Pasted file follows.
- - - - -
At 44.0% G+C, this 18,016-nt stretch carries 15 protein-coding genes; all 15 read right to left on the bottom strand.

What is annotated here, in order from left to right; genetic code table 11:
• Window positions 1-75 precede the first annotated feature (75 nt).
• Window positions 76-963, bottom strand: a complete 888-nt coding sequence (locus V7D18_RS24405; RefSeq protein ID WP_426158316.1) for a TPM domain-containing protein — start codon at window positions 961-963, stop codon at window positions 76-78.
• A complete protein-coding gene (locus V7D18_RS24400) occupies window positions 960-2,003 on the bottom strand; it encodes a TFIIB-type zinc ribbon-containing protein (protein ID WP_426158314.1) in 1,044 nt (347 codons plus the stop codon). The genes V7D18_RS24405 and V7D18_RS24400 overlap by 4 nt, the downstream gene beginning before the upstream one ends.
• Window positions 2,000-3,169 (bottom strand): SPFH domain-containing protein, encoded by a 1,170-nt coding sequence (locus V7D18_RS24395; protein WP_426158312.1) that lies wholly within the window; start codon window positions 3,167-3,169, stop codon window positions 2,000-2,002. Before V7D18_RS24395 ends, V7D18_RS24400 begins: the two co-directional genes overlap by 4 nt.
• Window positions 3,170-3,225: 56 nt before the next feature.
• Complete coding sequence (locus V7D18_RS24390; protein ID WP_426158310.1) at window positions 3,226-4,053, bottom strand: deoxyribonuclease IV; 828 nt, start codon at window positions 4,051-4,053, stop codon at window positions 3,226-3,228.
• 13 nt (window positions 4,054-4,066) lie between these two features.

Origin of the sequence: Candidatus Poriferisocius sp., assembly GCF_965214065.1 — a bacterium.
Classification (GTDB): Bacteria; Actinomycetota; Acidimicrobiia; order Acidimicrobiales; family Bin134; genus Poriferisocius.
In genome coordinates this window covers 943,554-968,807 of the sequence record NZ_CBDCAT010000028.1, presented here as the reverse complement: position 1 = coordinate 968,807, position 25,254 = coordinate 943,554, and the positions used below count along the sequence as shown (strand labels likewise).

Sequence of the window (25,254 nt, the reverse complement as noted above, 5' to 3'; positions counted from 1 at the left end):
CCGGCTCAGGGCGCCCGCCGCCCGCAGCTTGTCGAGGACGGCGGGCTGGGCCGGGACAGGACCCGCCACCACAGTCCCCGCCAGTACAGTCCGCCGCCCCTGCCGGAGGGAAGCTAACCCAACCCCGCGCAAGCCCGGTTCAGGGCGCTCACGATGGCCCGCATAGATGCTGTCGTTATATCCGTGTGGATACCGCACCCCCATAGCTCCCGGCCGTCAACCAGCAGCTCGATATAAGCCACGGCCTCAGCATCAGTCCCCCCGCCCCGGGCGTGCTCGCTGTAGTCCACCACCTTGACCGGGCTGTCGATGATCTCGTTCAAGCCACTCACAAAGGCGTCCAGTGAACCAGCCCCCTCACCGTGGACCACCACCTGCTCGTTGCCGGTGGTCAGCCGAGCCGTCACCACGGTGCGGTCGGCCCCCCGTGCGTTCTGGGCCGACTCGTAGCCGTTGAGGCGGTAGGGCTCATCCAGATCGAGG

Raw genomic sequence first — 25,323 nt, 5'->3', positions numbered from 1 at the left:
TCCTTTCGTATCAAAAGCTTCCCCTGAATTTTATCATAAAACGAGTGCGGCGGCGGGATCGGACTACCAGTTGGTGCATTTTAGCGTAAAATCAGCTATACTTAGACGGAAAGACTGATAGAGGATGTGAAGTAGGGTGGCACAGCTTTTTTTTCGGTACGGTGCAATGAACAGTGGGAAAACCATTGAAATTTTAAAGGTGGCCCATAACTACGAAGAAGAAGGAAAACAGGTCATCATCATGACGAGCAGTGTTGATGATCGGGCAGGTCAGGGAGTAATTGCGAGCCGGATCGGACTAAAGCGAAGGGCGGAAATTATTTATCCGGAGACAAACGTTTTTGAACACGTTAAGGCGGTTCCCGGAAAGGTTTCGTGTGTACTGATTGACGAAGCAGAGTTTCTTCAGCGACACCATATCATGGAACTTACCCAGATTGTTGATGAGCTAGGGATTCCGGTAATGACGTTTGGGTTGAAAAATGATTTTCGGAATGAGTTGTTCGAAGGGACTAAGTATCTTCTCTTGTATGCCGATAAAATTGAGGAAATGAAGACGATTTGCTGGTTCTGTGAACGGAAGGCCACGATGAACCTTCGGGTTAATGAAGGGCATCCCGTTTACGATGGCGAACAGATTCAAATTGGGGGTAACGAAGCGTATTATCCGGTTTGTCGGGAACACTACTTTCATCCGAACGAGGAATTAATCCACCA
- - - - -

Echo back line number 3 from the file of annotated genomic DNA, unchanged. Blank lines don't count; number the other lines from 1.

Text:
• Window positions 1-75 precede the first annotated feature (75 nt).